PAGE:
Tools + Supplies

Published on October 1st, 2009 | by Kelly Rand


Yearn Worthy Yarn: Spiritual Trail Fibers

This week’s Yearn Worthy Yarn comes from the foothills of the Blue Ridge Mountains in Virginia. Spiritual Trail Fibers specializes in rare, endangered, and unusual breed spinning fibers.

This spinnery offers many types of fibers, which are all hand spun and then hand dyed or painted in small batches.

You’ll find merino, superwash merino, cashmere, alpaca and tussah silk and blends as part of their yarn line. All the fibers come from small farms where Spiritual Trail has built a relationship with. And while they do carry conventional silk, 100% tussah silk and tussah silk blends make their way into Spiritual Trail Fibers’ offerings too.

The fibers are then dyed, or painted by hand in a process that is gentle on the environment:

Each batch of yarn or fiber is dyed individually. We utilize washfast acid dyes to obtain a vast array of color possibilities, and vinegar as a safe and gentle mordant. Our yarns and fibers are carefully handpainted with soulful attention to detail to ensure beautiful colorwork and uniform color saturation. They are wrapped and gently steamed in large pots, left to cool to ensure complete dye saturation, and hung to dry naturally outdoors in the sun and gentle breezes of Rappahannock County , Virginia . They are then rinsed several times to remove any residual dye (though some, like red, tend to bleed even after this process). Essential oils of eucalyptus, rosemary and lavender are added to the final rinse to deter pests.

The result is really lovely. Soft earth colors are found throughout Spiritual Trail’s yarn. And since each batch is dyed individually, keep close attention as to how many skeins are available to get the most relevant dye lot for your project.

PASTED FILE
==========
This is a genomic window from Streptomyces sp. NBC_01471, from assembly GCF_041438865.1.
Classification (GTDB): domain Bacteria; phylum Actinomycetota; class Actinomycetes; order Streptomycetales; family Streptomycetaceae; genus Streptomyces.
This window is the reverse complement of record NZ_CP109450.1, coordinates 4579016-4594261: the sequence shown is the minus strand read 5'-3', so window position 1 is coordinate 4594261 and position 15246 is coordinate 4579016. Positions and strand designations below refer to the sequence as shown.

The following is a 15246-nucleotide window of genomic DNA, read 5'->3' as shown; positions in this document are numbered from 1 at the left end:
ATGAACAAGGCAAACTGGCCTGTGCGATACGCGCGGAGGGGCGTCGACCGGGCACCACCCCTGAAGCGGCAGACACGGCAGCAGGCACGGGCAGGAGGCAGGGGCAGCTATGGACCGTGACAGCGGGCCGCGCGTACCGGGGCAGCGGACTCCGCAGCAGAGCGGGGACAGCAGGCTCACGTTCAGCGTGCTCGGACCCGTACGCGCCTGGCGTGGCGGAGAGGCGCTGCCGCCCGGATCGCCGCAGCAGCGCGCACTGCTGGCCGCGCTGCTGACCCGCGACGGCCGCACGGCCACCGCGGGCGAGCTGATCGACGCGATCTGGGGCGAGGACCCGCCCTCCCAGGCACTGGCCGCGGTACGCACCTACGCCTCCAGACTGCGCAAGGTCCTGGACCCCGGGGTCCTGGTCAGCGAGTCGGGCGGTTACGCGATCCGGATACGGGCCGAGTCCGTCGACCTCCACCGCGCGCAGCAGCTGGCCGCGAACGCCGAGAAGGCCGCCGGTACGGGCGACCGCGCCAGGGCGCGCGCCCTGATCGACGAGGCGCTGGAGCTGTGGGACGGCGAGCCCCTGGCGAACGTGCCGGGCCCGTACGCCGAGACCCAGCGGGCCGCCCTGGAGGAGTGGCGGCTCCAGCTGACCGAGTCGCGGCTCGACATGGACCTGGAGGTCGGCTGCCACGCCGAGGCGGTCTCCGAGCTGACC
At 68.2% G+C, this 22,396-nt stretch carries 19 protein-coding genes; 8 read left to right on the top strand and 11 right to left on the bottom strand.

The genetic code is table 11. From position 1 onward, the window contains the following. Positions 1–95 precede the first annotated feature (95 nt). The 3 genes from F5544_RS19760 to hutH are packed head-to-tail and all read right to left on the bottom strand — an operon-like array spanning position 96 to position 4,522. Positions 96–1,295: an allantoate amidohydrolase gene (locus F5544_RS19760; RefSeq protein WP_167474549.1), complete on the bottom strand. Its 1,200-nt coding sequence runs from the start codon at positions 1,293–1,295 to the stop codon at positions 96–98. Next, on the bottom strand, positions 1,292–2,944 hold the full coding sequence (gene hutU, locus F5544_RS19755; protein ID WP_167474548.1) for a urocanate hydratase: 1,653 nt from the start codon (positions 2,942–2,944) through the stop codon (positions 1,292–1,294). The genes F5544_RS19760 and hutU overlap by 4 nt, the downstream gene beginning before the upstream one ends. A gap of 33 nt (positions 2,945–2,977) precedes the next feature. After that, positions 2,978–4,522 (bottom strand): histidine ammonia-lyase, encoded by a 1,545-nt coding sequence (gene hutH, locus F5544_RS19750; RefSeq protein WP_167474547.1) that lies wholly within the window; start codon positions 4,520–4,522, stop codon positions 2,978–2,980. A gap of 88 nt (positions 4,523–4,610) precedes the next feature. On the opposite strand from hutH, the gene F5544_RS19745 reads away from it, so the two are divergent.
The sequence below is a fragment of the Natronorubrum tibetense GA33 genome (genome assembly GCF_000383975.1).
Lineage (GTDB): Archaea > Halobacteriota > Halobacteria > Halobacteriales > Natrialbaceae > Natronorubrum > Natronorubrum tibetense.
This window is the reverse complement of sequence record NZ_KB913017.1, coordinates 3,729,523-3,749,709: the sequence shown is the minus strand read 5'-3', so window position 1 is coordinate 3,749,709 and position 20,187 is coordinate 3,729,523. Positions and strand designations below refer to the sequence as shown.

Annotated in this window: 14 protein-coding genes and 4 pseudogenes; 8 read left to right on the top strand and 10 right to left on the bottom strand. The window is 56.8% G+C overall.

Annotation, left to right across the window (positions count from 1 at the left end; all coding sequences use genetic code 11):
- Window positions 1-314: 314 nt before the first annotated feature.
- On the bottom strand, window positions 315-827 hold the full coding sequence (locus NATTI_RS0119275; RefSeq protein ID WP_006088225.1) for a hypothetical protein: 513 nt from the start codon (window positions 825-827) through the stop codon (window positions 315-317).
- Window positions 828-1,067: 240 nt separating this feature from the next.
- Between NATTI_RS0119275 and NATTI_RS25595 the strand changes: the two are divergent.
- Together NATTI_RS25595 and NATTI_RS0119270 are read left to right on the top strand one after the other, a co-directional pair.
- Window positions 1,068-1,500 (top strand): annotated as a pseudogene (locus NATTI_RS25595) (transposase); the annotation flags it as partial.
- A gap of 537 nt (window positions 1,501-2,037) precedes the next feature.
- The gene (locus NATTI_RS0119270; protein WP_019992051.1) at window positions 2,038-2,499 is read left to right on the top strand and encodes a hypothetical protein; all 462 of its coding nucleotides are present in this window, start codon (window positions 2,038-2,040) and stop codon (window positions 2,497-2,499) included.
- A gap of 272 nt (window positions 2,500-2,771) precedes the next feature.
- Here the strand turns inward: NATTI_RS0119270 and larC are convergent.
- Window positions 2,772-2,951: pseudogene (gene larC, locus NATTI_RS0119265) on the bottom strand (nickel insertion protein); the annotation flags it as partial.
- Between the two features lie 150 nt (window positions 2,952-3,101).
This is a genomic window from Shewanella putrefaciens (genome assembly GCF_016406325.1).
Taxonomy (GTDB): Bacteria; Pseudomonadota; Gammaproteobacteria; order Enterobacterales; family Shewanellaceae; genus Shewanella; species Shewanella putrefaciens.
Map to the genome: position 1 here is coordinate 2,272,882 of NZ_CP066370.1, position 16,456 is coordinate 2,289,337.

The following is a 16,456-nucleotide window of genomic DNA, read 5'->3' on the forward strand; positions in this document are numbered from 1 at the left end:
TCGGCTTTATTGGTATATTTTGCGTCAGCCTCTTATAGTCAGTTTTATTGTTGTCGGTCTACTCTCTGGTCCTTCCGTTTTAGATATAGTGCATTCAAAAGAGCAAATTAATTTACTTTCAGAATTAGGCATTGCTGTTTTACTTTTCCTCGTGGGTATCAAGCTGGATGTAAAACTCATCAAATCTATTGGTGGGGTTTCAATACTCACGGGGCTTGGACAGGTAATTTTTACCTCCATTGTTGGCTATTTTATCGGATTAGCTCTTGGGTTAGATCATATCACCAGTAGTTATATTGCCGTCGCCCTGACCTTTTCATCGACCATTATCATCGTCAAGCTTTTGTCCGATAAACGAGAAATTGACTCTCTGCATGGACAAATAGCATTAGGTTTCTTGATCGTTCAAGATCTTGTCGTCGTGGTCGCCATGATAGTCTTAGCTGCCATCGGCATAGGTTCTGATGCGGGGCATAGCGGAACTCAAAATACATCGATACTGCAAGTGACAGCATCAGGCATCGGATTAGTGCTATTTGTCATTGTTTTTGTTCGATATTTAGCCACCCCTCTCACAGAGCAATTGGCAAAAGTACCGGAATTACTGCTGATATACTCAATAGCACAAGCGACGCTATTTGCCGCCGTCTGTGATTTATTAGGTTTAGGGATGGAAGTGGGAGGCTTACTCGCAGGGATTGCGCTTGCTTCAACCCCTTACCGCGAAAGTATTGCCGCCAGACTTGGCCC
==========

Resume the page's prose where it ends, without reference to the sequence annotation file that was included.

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About the Author

Kelly covers visual arts in and around Washington, DC for DCist and is editor of Crafting a Green World. Kelly has also been published by Bust Magazine and you can find her byline at Indie Fixx and Etsy’s Storque and has taught in Etsy’s virtual lab on the topic of green crafting. Kelly helps organize Crafty Bastards: Arts and Crafts Fair, one of the largest indie craft fairs on the east coast and has served on the Craft Bastard’s jury since 2007. Kelly is also co-founder of Hello Craft a nonprofit trade association dedicated to the advancement of independent crafters and the handmade movement. Kelly resides in Washington, D.C. and believes that handmade will save the world.

3 Responses to Yearn Worthy Yarn: Spiritual Trail Fibers

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  3. Sarah says:

    I live in Rappahannock county, so it makes me giddy to see this!

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